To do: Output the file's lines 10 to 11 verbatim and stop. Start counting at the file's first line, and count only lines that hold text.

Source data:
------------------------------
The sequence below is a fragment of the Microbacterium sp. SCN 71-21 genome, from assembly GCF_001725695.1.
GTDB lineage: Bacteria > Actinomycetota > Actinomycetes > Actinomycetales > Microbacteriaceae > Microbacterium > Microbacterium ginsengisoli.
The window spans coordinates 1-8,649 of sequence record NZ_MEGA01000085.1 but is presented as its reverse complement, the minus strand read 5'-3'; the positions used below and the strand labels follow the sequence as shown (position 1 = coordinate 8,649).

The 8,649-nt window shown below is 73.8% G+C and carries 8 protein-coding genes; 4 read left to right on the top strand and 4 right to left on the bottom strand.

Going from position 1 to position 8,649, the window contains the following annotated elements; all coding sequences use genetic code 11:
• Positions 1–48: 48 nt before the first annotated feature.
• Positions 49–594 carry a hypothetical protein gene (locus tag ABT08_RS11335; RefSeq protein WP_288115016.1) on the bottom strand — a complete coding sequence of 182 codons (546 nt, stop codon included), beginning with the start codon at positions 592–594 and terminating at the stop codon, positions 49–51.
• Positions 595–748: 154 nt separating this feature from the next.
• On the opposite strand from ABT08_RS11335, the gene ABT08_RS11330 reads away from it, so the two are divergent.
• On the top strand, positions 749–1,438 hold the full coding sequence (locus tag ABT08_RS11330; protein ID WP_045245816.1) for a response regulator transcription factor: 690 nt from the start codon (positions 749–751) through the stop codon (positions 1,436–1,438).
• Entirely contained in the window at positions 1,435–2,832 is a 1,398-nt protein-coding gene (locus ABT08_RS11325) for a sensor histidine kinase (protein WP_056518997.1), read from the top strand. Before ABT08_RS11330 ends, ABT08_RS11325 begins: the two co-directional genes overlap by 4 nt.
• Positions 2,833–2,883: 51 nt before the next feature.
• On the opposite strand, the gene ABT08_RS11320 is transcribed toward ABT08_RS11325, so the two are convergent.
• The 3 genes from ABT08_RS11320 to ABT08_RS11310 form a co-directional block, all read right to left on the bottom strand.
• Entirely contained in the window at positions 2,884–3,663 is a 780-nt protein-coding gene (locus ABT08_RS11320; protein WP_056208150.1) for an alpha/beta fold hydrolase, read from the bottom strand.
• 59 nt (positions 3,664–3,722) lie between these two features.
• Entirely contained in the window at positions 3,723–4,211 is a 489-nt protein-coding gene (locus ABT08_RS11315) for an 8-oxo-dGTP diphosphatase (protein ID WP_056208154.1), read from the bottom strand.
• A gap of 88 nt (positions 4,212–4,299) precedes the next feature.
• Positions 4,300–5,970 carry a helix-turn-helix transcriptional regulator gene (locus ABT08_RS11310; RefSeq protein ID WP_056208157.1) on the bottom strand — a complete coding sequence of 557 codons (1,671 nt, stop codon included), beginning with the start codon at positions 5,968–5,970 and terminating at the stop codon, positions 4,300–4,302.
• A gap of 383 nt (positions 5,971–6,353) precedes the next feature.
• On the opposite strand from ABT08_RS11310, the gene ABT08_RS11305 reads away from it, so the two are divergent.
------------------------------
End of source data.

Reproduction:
• On the top strand, positions 749–1,438 hold the full coding sequence (locus tag ABT08_RS11330; protein ID WP_045245816.1) for a response regulator transcription factor: 690 nt from the start codon (positions 749–751) through the stop codon (positions 1,436–1,438).
• Entirely contained in the window at positions 1,435–2,832 is a 1,398-nt protein-coding gene (locus ABT08_RS11325) for a sensor histidine kinase (protein WP_056518997.1), read from the top strand. Before ABT08_RS11330 ends, ABT08_RS11325 begins: the two co-directional genes overlap by 4 nt.